There are plenty of one-word adjectives that serve as partnership (and often employment) disqualifiers for those in Biglaw. And just as there is no “I” in team, there are not many favorable descriptors for Biglaw lawyers that start with that letter. Intelligent? Everyone in Biglaw is, at least relative to the large majority of the human race. Inspired? Better suited to describe someone in public interest law, rather than a regulatory expert skilled at carving out exceptions for clients that want to circumvent the very rules that the rest of society is expected to abide by.
The hope is that after 8 years, I’ll be made a partner. Until then, the job description basically states that I will be worked to death.
[My greatest fear about the next 8 years is] turning 40 and not having a personal life. Finding out that I’ve gotten where I want to be, but there’s nobody in my life to give a sh*t about where I am or what I’ve done.
Becoming a Biglaw partner does not necessarily mean you’ll live happily ever after. It doesn’t even guarantee financial security. Indeed, some partners end up filing for personal bankruptcy.
But that’s an anomalous case. Partnership at a major law firm might not guarantee you happiness — sometimes you have to leave the partnership to follow your bliss — but it generally brings with it tremendous pay and prestige.
That’s especially true of partnership at the nation’s 10 most prestigious large law firms. Most of them have only a single partnership tier — equity or bust, baby — and sky-high profits.
Who are the new partners at these 10 firms, and what do their selections reveal about Biglaw today?
Earlier this month, I had the pleasure of attending the New York holiday party of Susman Godfrey, one of the nation’s most impressive — and most feared — litigation boutiques. The mood was celebratory (and not just because of the delicious food, provided by celebrated chef Daniel Boulud, and free-flowing drink).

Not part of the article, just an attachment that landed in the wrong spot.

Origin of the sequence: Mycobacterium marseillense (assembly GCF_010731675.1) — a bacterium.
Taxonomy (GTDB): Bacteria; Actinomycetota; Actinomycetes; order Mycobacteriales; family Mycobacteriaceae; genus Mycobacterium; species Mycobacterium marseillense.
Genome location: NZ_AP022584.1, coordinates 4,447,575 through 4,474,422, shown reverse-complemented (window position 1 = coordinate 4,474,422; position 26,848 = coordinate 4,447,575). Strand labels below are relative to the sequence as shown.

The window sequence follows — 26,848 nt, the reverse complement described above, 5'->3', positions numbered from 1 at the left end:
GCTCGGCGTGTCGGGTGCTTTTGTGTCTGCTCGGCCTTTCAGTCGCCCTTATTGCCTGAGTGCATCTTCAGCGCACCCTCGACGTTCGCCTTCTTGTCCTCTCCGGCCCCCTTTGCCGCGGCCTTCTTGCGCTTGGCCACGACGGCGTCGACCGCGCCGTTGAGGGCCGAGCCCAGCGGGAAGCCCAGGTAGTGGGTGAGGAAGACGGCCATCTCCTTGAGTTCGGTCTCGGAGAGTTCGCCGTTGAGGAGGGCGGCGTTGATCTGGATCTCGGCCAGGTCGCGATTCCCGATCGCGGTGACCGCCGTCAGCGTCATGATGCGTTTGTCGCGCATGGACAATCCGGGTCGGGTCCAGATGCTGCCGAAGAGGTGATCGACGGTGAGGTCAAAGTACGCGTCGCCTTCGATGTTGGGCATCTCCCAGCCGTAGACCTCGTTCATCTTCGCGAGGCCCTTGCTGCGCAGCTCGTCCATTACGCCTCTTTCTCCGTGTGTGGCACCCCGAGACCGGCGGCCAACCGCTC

The associates I spoke with — who all enjoy their own private offices, no small perk in the New York law firm world — exhibited a great esprit de corps. Unlike so many other associates I meet, they seemed genuinely glad to be at their firm and enthusiastic about their work.
The fact that bonuses were just around the corner surely helped. We’ve covered Susman Godfrey’s generousbonuses in the past, and they never disappoint.
I recently chatted with founding partner Stephen Susman about what he described as his firm’s “unique approach” to bonuses. Here’s what we discussed — including how big his firm’s bonuses are this year….
One of the distinctive features of Cravath is the “Cravath system,” in which associates work closely with a particular partner (or small group of partners) before rotating into another area to work with a different partner. This system produces well-rounded and well-trained lawyers. According to the results of our associate survey — please take it if you haven’t already done so — Cravath is the #1 firm for training corporate lawyers and the #2 firm for training litigators.
Of course, Cravath has its downsides; the firm is not for everyone. The hours are long, even by Biglaw standards. The atmosphere is intense; it’s not a laid-back sort of place. And historically partnership prospects haven’t been great, due to the sheer selectivity of the CSM partnership.